Aim: To determine the effects of mother-infant skin-to-skin contact immediately after birth on infant recognition of their own mother's milk odour and breastfeeding duration until 1 y of age. Methods: Sixty healthy, full-term neonates were randomly assigned to group A with skin-to-skin contact and group B without. One and 4d after birth, infant responses to the following odour stimuli were observed: own mother's milk, another mother's milk, formula, orange juice and distilled water. Infant facial action was videotaped and the frequency of mouthing movements was evaluated for each stimulus. Nutritional assessment, focused particularly on breastfeeding, was performed every 3 mo on participating infants. Statistical analysis comparing the frequency of mouthing movements with the aforementioned five different odour exposures was performed by ANOVA with Fisher's PLSD. Kaplan-Meier analysis with a log-rank test was used to compare breastfeeding rates between groups. Results: Infants in both groups responded differently to mother's milk odour (either their own or another mother's milk) compared to the other stimuli on days 1 and 4. However, infants in group A demonstrated a larger difference in mouthing movements between their own and another mother's milk odour at 4 d of age (2.6 ±; 1.6) compared to infants in group B (0.9 ±; 2.0, p= 0.01). Infants in group A were breastfed an average of 1.9 mo longer than the others.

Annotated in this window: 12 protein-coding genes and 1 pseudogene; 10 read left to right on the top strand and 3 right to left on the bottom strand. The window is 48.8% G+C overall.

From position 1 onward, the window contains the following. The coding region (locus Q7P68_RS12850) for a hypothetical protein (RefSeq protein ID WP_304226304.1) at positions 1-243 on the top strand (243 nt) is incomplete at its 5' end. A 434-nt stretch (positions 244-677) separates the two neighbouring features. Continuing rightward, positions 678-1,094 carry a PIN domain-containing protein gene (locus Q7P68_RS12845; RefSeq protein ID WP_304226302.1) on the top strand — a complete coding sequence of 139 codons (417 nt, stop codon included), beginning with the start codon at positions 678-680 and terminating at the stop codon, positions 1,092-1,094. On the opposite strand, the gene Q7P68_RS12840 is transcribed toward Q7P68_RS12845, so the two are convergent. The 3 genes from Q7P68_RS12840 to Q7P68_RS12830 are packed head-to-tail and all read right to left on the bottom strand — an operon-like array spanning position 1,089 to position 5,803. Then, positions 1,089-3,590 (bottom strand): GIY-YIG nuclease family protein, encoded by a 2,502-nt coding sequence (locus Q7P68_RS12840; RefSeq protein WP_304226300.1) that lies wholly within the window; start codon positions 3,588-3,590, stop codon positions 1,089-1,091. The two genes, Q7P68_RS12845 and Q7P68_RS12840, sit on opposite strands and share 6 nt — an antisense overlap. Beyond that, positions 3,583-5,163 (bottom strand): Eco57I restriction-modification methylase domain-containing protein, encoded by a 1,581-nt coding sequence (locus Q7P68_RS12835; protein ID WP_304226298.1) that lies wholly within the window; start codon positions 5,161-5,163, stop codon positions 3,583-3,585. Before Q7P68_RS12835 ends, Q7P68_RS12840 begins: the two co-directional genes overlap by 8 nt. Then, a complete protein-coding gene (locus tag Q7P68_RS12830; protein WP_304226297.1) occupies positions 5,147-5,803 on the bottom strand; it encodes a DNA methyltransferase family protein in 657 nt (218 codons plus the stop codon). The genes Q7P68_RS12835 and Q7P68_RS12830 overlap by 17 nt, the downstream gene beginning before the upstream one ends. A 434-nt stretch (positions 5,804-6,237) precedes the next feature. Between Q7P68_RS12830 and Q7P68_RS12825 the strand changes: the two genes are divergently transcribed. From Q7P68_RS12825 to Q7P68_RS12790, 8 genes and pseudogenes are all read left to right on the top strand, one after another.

Conclusion: Our study provides evidence that mother-infant skin-to-skin contact for more than 50 min immediately after birth results in enhanced infant recognition of their own mother's milk odour and longer breastfeeding duration.